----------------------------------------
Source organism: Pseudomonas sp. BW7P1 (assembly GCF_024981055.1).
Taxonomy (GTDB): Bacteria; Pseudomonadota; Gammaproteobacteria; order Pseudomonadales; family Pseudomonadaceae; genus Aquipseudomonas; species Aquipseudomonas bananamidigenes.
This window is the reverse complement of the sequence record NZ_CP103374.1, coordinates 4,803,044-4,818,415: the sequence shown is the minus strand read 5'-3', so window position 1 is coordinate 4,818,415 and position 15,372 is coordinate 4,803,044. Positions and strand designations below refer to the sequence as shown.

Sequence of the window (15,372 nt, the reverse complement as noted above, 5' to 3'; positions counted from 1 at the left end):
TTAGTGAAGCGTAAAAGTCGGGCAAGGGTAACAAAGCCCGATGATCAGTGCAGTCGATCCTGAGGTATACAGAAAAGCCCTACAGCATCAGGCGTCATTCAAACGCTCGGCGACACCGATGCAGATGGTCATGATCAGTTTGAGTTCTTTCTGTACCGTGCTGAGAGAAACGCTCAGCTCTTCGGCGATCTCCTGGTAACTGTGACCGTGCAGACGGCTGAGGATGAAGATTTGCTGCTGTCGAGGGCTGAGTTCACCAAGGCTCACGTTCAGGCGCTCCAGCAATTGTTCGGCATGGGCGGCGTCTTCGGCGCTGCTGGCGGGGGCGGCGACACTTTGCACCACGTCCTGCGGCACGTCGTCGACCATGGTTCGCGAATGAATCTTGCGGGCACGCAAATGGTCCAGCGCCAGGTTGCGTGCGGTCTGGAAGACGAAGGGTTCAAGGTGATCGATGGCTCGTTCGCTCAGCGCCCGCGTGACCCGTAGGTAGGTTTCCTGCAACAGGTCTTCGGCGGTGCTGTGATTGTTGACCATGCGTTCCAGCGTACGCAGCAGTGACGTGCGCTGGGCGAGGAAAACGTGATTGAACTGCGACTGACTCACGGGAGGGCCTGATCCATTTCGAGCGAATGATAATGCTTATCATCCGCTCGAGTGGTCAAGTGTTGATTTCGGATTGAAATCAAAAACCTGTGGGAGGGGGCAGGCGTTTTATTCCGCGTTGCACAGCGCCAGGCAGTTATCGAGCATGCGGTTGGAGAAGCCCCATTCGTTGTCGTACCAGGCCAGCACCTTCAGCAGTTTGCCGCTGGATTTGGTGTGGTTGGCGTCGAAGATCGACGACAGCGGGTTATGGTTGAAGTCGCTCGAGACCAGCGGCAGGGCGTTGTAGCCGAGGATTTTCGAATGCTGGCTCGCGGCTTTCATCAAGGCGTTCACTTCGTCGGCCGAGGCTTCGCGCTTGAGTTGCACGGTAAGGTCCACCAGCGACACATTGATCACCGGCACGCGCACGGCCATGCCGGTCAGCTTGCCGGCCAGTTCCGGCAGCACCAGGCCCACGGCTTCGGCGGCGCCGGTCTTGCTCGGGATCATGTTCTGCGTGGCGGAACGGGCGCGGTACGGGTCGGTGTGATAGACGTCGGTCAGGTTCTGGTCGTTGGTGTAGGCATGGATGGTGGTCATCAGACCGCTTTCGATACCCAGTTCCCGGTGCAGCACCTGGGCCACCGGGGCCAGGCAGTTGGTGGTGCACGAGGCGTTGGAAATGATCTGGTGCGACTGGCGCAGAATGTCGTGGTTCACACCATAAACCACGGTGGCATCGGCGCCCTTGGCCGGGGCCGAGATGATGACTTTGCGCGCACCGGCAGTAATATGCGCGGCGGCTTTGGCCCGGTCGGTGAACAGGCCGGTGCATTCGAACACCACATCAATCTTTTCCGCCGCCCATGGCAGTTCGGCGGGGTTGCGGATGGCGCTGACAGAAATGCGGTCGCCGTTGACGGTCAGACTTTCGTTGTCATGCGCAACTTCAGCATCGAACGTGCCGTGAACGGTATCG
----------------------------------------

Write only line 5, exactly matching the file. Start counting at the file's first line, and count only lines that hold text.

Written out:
TTAGTGAAGCGTAAAAGTCGGGCAAGGGTAACAAAGCCCGATGATCAGTGCAGTCGATCCTGAGGTATACAGAAAAGCCCTACAGCATCAGGCGTCATTCAAACGCTCGGCGACACCGATGCAGATGGTCATGATCAGTTTGAGTTCTTTCTGTACCGTGCTGAGAGAAACGCTCAGCTCTTCGGCGATCTCCTGGTAACTGTGACCGTGCAGACGGCTGAGGATGAAGATTTGCTGCTGTCGAGGGCTGAGTTCACCAAGGCTCACGTTCAGGCGCTCCAGCAATTGTTCGGCATGGGCGGCGTCTTCGGCGCTGCTGGCGGGGGCGGCGACACTTTGCACCACGTCCTGCGGCACGTCGTCGACCATGGTTCGCGAATGAATCTTGCGGGCACGCAAATGGTCCAGCGCCAGGTTGCGTGCGGTCTGGAAGACGAAGGGTTCAAGGTGATCGATGGCTCGTTCGCTCAGCGCCCGCGTGACCCGTAGGTAGGTTTCCTGCAACAGGTCTTCGGCGGTGCTGTGATTGTTGACCATGCGTTCCAGCGTACGCAGCAGTGACGTGCGCTGGGCGAGGAAAACGTGATTGAACTGCGACTGACTCACGGGAGGGCCTGATCCATTTCGAGCGAATGATAATGCTTATCATCCGCTCGAGTGGTCAAGTGTTGATTTCGGATTGAAATCAAAAACCTGTGGGAGGGGGCAGGCGTTTTATTCCGCGTTGCACAGCGCCAGGCAGTTATCGAGCATGCGGTTGGAGAAGCCCCATTCGTTGTCGTACCAGGCCAGCACCTTCAGCAGTTTGCCGCTGGATTTGGTGTGGTTGGCGTCGAAGATCGACGACAGCGGGTTATGGTTGAAGTCGCTCGAGACCAGCGGCAGGGCGTTGTAGCCGAGGATTTTCGAATGCTGGCTCGCGGCTTTCATCAAGGCGTTCACTTCGTCGGCCGAGGCTTCGCGCTTGAGTTGCACGGTAAGGTCCACCAGCGACACATTGATCACCGGCACGCGCACGGCCATGCCGGTCAGCTTGCCGGCCAGTTCCGGCAGCACCAGGCCCACGGCTTCGGCGGCGCCGGTCTTGCTCGGGATCATGTTCTGCGTGGCGGAACGGGCGCGGTACGGGTCGGTGTGATAGACGTCGGTCAGGTTCTGGTCGTTGGTGTAGGCATGGATGGTGGTCATCAGACCGCTTTCGATACCCAGTTCCCGGTGCAGCACCTGGGCCACCGGGGCCAGGCAGTTGGTGGTGCACGAGGCGTTGGAAATGATCTGGTGCGACTGGCGCAGAATGTCGTGGTTCACACCATAAACCACGGTGGCATCGGCGCCCTTGGCCGGGGCCGAGATGATGACTTTGCGCGCACCGGCAGTAATATGCGCGGCGGCTTTGGCCCGGTCGGTGAACAGGCCGGTGCATTCGAACACCACATCAATCTTTTCCGCCGCCCATGGCAGTTCGGCGGGGTTGCGGATGGCGCTGACAGAAATGCGGTCGCCGTTGACGGTCAGACTTTCGTTGTCATGCGCAACTTCAGCATCGAACGTGCCGTGAACGGTATCG